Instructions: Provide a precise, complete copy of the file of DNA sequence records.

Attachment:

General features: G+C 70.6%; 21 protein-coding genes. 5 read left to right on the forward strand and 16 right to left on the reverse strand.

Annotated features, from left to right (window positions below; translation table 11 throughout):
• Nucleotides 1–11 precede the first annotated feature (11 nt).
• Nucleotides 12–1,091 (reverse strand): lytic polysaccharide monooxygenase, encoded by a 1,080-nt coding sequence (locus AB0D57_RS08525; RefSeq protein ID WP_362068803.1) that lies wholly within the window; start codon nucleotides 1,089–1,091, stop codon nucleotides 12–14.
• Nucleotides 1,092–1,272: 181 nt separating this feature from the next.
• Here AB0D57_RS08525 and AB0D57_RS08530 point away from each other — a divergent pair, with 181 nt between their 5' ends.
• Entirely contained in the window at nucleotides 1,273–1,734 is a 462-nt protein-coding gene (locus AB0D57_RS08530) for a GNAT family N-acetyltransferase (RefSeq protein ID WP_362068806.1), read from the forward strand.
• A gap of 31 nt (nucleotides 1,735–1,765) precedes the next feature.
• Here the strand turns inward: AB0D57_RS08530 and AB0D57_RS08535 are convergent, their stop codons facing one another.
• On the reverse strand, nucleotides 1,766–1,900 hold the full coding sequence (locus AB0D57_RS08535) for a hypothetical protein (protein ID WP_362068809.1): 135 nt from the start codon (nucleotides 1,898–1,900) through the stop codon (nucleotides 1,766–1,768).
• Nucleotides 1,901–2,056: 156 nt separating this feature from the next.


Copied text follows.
General features: G+C 70.6%; 21 protein-coding genes. 5 read left to right on the forward strand and 16 right to left on the reverse strand.

Annotated features, from left to right (window positions below; translation table 11 throughout):
• Nucleotides 1–11 precede the first annotated feature (11 nt).
• Nucleotides 12–1,091 (reverse strand): lytic polysaccharide monooxygenase, encoded by a 1,080-nt coding sequence (locus AB0D57_RS08525; RefSeq protein ID WP_362068803.1) that lies wholly within the window; start codon nucleotides 1,089–1,091, stop codon nucleotides 12–14.
• Nucleotides 1,092–1,272: 181 nt separating this feature from the next.
• Here AB0D57_RS08525 and AB0D57_RS08530 point away from each other — a divergent pair, with 181 nt between their 5' ends.
• Entirely contained in the window at nucleotides 1,273–1,734 is a 462-nt protein-coding gene (locus AB0D57_RS08530) for a GNAT family N-acetyltransferase (RefSeq protein ID WP_362068806.1), read from the forward strand.
• A gap of 31 nt (nucleotides 1,735–1,765) precedes the next feature.
• Here the strand turns inward: AB0D57_RS08530 and AB0D57_RS08535 are convergent, their stop codons facing one another.
• On the reverse strand, nucleotides 1,766–1,900 hold the full coding sequence (locus AB0D57_RS08535) for a hypothetical protein (protein ID WP_362068809.1): 135 nt from the start codon (nucleotides 1,898–1,900) through the stop codon (nucleotides 1,766–1,768).
• Nucleotides 1,901–2,056: 156 nt separating this feature from the next.